DS: How important was realism to director Peter Berg (or yourselves) in terms of the weapon effects?

GK: For myself, sounding real and using the real sounds are two different things. I like things to sound real in the context of what I’m seeing on screen. I work from an emotional perspective, not from an authentic one. It’s my job to add to the director’s story telling, and unless the director is making a documentary, I will use the sounds that best convey what is happening on-screen. For “The Kingdom,” the weapons at the climax of the film had to be intense and claustrophobic. I made my sound and mix choices based on those emotions; whether or not we used an AK-47 sound for an AK-47 on-screen was of secondary importance.

FSD: Assuming you guys had some field session time during post, what were some of your favorite recordings for the film?

GK: Yann Delpuech who has been designing effects with me forever, flew to the Middle East to record Arabic crowds, voices and calls to prayer. The tracks he recorded are beautiful. The characters in the film find themselves in a strange and foreign land, so it was very important to convey that uneasiness through sound. Darren King did a great job of getting an awesome sounding Arabic loop group, but the more environmental and gritty voices that you hear are from Yann’s recordings. This is an example where “authentic” really works well. The sounds of the Arabic voices and environments are so foreign to us as Westerners that they hit that “uneasy” emotional chord really well. We couldn’t have created anything better than the real thing.

FSD: With the tag line “trust no one”, were there opportunities to convey, even subconsciously, a lack of integrity among the characters?

GK: In this film, the lack of trust is more between two cultures than it is between characters. So it kind of hearkens back to the last question a bit. And that is in creating a foreign and uneasy environment. It also has to do with how the dialogue and music are mixed. My mixing partner Rick Kline has a fantastic sense on how to play dialogue and music within a scene; he understands how to draw an audience in, when to distract them and how to keep them off balance. And keeping an audience off balance is one of the techniques you use to help keep the anxiety level up a bit, which is what this film is about.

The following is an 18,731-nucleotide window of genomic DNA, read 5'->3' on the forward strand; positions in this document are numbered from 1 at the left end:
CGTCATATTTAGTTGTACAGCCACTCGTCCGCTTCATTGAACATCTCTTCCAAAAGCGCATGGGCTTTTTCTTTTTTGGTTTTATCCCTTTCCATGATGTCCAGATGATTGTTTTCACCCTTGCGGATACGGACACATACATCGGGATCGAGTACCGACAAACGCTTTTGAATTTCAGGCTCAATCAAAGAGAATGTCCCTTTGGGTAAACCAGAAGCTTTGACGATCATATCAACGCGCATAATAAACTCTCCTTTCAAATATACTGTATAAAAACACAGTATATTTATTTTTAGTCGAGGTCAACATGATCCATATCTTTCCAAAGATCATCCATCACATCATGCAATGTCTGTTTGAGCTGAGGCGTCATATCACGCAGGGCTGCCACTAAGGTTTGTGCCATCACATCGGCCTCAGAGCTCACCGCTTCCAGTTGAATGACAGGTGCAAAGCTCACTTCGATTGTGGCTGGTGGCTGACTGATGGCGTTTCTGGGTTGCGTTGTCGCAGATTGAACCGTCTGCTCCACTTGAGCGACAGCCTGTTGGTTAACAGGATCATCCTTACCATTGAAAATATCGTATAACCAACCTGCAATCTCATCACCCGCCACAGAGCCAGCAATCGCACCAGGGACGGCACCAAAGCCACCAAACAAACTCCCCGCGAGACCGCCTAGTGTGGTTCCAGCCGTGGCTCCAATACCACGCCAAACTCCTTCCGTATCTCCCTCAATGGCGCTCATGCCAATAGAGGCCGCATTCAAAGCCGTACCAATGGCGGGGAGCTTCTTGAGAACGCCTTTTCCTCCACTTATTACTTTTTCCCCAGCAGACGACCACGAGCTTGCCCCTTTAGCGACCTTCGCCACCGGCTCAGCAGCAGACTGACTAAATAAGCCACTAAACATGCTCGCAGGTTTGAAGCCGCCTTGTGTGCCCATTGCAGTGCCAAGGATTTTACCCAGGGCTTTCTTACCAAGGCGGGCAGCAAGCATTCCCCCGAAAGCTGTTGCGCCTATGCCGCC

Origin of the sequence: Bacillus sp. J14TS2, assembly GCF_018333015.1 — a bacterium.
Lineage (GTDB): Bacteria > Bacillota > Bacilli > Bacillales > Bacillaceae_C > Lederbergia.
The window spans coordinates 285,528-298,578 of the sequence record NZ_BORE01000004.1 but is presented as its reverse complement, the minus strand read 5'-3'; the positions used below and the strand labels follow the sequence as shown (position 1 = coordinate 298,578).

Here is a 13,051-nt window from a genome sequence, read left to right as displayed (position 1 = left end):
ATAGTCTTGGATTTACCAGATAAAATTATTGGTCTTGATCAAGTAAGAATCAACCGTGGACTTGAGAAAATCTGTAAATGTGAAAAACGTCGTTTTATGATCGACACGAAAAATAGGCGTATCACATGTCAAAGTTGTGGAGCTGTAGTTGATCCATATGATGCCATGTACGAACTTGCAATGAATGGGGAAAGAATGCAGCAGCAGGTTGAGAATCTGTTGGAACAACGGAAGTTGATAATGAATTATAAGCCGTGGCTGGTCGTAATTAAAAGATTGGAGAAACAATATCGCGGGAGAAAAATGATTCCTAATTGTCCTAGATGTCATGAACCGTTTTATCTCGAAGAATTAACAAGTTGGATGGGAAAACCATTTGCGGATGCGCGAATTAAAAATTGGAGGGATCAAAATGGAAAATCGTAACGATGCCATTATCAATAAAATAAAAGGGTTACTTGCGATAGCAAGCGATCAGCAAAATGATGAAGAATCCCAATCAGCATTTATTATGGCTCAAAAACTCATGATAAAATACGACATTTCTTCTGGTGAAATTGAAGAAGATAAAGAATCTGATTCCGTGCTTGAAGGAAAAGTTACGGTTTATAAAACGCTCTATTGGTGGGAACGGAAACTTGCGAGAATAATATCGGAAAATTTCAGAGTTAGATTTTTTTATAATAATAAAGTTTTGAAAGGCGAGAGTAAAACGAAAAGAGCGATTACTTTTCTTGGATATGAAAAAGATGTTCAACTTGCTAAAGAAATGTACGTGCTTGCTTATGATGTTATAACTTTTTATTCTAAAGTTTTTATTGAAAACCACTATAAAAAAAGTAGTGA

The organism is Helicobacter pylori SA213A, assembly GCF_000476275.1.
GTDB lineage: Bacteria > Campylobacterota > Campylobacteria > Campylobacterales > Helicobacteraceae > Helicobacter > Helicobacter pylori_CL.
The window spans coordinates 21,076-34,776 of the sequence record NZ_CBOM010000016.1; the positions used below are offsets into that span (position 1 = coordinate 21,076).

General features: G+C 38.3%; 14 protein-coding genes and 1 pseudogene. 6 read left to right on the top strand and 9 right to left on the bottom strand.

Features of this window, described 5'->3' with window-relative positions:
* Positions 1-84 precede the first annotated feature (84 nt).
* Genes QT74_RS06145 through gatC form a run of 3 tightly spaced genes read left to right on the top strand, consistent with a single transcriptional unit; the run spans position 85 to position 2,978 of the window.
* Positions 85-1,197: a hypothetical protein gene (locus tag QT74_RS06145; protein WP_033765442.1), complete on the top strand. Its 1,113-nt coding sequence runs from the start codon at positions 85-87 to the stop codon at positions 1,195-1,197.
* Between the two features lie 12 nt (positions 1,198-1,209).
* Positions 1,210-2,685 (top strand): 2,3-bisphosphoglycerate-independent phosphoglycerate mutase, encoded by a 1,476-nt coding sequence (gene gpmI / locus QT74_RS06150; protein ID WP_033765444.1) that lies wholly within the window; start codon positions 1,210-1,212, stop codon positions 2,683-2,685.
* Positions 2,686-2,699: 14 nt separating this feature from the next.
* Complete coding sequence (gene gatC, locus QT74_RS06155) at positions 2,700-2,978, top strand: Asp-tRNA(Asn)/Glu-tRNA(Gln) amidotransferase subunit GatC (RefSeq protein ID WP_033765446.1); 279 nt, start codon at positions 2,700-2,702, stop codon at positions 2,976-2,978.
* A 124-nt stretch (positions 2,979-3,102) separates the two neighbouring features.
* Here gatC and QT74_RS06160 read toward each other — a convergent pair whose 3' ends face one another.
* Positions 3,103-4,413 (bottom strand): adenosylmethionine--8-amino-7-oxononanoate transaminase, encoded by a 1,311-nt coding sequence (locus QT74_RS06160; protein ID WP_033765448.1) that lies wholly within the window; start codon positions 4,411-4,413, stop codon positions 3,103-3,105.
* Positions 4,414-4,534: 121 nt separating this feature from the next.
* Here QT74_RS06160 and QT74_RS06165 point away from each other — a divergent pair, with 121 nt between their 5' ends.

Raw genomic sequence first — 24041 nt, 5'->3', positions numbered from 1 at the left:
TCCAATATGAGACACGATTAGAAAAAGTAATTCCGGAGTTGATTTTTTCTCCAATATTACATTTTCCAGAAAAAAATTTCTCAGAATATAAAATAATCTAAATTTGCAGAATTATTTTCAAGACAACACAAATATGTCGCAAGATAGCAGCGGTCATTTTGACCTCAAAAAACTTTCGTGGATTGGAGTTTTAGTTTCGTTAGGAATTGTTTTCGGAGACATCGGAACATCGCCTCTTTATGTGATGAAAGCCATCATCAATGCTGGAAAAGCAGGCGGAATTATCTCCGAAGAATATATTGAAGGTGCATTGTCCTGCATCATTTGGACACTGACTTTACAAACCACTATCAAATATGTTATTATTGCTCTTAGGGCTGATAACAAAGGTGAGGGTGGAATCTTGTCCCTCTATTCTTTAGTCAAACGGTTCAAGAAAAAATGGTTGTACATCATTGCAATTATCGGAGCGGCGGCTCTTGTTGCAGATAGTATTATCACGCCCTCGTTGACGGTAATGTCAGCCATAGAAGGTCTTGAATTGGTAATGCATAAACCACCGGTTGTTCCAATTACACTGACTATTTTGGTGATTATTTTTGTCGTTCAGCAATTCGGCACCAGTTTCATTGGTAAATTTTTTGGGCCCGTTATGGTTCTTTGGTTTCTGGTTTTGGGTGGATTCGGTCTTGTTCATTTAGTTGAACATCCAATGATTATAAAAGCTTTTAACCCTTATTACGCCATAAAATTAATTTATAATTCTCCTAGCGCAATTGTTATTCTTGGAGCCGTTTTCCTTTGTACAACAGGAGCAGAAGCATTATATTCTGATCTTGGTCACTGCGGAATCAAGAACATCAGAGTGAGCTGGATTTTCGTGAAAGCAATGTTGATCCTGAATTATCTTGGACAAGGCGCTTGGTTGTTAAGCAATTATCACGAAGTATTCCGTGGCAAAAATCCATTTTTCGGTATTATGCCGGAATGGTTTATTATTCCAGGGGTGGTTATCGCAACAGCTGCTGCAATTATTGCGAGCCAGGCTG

FSD: Michael Mann produced the film; did he have input on the sound? What has he been like to work with in the past?

GK: Michael did have input on the sound. He came to playbacks for the temp dubs, and we played back the final mix for him. I love Michael’s sound notes – he really understands and respects what sound can bring to a movie, and he knows how to use it to its full advantage as a filmmaker. I did “The Insider” and “Ali” for him. Working for Michael Mann is very intense; his demands and expectations are very high. My experience working so closely with Michael on “The Insider” made me at least twice the sound designer and re-recording mixer that I was before. I learned a lot from him. “The Insider” did not have a single gunshot, explosion or spaceship and it still received an Oscar nomination for best sound. The credit for that goes to Michael and his willingness to try things with sound that other filmmakers might shy away from.

FSD: A recent review described the action set pieces in the film as “a loud and violent catharsis!'” What makes the “loud parts” in action films satisfying and entertaining on an aural level without overwhelming and/or confusing the audience?

GK: Hopefully, in the same way a single punch between the eyes would have. In and out quick, shockingly sudden, and don’t dwell on it. From a technical point of view “The Kingdom” is not mixed loud; Rick and I are very conscious of that. It is however, mixed very dynamically, which gives the impression of being loud where you want it to be without it being loud in pure volume. I try to dish out intensity, or anxiety, or chaos. I try to do this with dynamics, rhythms and frequencies. But I never want an audience to wince or be uncomfortable by sound levels.

DS: What was your first gig like?

GK: Great. It was in Toronto in 1985 and I was hired by Alban Streeter and Nolan Roberts, two Brits who had immigrated to Canada several years earlier. They had worked on films by such directors as Polanski and Kubrick while in England. They worked on mag (film with sprockets for you young ones), but I was into samplers and sequencers. I brought them into the digital age while they taught me film editing.